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This is a problem that I am totally stuck at.... For (i), I used the hint to construct a sequence of independent events. But, I have to show that the sum of their probabilities go to infinity in order to apply Borel Cantelli Lemma. enter image description here

I think I have to apply the (ii) of Borel Cantelli lemma to E_{nk}(r_{nk})'s. But, I have thought for more than 3 hours and have kept failing to show that the sum of P(E_{nk}(r_{nk}))'s go to infinity and am now just frustrated to extreme.....

Could anyone "please" help me how to prove the (i) of the problem? I in fact solved (ii) assuming (i) holds. I'm quite desperate now.

p.s. Here a fair coin is assumed for the infinitely many coin tosses.


While writing down my answer, I just realized that this exercise does not make sense for arbitrary positive real numbers $r_1,r_2,\ldots$ since $r_{n_{k+1}}$ isn't necessarily defined if e.g. $r_1 = 1/2$ because then $n_2 = 3/2$ and there is no $r_{3/2}$.... However, aside from this technical issue this is a very nice exercise and my solution looks like this:

I assume you already showed that the $E_{n_k}(r_{n_k})$ are independent. We can quickly verify that
\begin{align*} \limsup_{k \to \infty} E_{n_k}(r_{n_k}) & = \{ (x_m) : (x_m) \in E_{n_k}(r_{n_k}) \text{ for infinitely many } k \in \mathbb{N} \}\\ & \subseteq \{ (x_m) : (x_m) \in E_n(r_n) \text{ for infinitely many } k \in \mathbb{N} \} = \limsup_{n \to \infty} E_n(r_n) \end{align*} since $(n_k)$ is a strictly increasing sequence ($r_n > 0 ~ \forall n$). Hence, if we can apply - as you already suspected - part (ii) of the Borel-Cantelli-Lemma to the sequence $(E_{n_k}(r_{n_k}))$, we immediately obtain $$1 = P(\limsup_k E_{n_k}(r_{n_k})) \leq P(\limsup_n E_n(r_n)) \leq 1$$ which gives the desired result. This means we have to show that $$\sum_{k=1}^{\infty} P(E_{n_k}(r_{n_k})) = \infty.$$ To do so, we initially compute $$P(E_{n_k}(r_{n_k})) = P(\{x = (x_m) : l_{n_k}(x)\geq r_{n_k}\}) = P(x_{n_k} = 1, \ldots , x_{n_k + r_{n_k} - 1} = 1) = 2^{-r_{n_k}}$$ because we are talking about a fair coin.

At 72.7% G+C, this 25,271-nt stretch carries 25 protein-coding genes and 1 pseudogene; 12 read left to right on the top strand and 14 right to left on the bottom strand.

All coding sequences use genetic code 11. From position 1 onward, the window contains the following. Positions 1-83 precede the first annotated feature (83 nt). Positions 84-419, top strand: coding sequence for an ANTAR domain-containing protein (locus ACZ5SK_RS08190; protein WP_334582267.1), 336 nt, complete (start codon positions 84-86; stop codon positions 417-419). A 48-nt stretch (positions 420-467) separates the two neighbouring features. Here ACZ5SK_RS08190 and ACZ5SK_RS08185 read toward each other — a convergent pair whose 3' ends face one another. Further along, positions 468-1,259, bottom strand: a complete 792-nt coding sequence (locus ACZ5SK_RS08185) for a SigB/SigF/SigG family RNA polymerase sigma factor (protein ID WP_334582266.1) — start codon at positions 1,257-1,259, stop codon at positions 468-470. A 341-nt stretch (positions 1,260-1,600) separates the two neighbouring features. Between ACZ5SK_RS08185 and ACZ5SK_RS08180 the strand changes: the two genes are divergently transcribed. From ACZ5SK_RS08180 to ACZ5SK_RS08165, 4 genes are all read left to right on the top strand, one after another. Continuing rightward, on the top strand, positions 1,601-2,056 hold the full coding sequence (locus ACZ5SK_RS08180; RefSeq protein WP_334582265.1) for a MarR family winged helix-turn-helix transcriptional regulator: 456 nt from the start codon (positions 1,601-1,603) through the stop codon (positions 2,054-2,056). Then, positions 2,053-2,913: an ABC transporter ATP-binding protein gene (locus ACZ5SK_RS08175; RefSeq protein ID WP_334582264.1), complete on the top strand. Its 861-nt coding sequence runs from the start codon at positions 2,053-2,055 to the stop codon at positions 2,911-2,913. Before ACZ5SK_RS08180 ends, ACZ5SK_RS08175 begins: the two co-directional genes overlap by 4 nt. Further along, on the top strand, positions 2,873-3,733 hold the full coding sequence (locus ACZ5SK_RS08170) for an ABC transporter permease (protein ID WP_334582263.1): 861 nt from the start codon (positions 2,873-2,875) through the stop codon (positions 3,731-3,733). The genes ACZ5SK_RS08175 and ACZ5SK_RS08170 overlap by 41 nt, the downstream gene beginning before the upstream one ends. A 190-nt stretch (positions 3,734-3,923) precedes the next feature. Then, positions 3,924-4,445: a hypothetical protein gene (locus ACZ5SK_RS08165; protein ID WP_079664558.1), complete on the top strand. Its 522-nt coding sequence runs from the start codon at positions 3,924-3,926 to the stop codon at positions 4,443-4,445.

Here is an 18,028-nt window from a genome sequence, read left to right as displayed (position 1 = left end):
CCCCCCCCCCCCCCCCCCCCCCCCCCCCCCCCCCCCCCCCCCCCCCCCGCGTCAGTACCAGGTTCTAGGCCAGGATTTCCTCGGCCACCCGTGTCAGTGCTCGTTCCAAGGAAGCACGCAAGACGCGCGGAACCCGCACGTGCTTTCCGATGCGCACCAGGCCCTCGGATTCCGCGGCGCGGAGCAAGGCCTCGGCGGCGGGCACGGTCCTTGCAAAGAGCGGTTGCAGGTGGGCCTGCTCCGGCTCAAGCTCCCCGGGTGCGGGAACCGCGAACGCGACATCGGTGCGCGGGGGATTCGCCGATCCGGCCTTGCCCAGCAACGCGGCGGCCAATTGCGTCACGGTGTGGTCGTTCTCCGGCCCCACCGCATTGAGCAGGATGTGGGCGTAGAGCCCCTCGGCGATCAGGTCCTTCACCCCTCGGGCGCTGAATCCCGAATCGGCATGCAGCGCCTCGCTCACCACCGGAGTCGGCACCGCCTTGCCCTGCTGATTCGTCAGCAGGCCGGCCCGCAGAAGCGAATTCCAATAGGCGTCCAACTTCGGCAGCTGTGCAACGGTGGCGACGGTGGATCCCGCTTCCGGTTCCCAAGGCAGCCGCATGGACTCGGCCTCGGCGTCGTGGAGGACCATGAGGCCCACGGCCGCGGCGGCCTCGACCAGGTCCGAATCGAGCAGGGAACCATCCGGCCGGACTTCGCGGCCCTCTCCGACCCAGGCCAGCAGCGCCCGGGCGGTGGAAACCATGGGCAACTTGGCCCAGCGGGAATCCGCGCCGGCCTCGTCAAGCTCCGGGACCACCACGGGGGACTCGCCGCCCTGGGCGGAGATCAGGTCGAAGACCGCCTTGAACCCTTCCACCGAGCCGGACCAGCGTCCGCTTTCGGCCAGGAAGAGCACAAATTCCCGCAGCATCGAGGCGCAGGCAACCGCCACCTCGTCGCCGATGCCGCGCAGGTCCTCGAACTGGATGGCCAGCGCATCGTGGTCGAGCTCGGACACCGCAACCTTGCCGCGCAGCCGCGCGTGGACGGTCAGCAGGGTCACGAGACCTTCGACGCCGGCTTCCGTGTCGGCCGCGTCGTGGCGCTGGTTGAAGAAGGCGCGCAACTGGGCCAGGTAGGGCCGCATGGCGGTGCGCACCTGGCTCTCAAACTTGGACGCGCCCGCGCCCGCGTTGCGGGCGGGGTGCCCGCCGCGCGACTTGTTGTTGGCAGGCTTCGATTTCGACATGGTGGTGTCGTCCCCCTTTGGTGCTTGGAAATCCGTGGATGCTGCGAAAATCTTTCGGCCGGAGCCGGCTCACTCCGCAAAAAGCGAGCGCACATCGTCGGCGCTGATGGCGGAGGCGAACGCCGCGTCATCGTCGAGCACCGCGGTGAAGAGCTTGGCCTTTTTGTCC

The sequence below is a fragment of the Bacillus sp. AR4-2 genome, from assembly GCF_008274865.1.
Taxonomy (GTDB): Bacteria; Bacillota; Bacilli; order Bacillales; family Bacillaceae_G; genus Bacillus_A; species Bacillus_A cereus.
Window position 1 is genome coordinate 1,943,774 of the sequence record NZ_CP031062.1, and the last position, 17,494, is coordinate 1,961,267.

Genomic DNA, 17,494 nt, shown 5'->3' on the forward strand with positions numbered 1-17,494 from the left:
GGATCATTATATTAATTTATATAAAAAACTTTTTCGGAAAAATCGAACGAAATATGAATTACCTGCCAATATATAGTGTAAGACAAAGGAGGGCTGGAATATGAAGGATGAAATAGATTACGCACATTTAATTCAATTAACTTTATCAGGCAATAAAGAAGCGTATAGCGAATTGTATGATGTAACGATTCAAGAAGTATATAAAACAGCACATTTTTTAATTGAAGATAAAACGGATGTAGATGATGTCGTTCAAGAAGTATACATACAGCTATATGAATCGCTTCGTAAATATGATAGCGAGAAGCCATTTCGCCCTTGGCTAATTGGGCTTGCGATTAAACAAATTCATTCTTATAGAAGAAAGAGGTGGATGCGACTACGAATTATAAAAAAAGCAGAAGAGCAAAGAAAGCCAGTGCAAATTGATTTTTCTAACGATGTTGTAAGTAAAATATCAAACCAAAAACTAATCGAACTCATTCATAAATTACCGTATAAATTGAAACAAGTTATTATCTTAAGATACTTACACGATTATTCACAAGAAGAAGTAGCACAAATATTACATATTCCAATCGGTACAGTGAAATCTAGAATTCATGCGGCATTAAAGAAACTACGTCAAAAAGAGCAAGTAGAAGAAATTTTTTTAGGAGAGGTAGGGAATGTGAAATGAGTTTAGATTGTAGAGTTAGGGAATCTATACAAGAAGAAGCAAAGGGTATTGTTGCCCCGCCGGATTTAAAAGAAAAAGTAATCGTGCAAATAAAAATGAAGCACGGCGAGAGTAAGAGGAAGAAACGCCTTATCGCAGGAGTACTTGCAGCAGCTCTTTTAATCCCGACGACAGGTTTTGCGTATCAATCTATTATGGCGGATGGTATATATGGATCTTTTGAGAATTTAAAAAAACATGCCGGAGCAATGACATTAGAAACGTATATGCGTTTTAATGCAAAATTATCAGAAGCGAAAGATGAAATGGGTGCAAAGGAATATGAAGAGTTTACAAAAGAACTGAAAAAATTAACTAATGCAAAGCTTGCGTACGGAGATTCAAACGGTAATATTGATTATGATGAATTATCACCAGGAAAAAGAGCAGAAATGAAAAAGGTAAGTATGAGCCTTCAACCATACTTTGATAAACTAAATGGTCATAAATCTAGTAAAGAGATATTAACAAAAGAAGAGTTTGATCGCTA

Now, note that $n_{k+1} - n_k = r_{n_k}$ and that for every $n$ such that $n_k \leq n \leq n_{k+1}$, we have $$r_{n_k} \leq r_n \text{ and } 2^{-r_{n_k}} \geq 2^{-r_n}.$$ Hence, $$2^{-r_{n_k}} = \frac{n_{k+1}-n_k}{n_{k+1}-n_k} 2^{-r_{n_k}} = (n_{k+1} - n_k) \frac{2^{-r_{n_k}}}{r_{n_k}} = \sum_{n=n_k}^{n_{k+1}-1} \frac{2^{-r_{n_k}}}{r_{n_k}} \geq \sum_{n=n_k}^{n_{k+1}-1} \frac{2^{-r_n}}{r_n}.$$ Using all this, we get $$\sum_{k=1}^{\infty} P(E_{n_k}(r_{n_k})) = \sum_{k=1}^{\infty} 2^{-r_{n_k}} \geq \sum_{k=1}^{\infty} \sum_{n=n_k}^{n_{k+1}-1} \frac{2^{-r_n}}{r_n} = \sum_{n\geq 1} \frac{2^{-n}}{r_n} = \infty$$ Hence, we can apply part (ii) of Borel-Cantelli and we are done.

  • $\begingroup$ Yes, the technical problem can be easily solved by taking [ ] to the r_n's. $\endgroup$ – Keith May 5 '15 at 8:32
  • $\begingroup$ Here [r_n] is the largest of the integers smaller than r_n $\endgroup$ – Keith May 5 '15 at 8:33
  • $\begingroup$ Yes, you are correct. One also has to use that $n_{k+1} > n_k + 1$ in order to make this work, but this is given in the exercise. $\endgroup$ – GenericNickname May 5 '15 at 8:40

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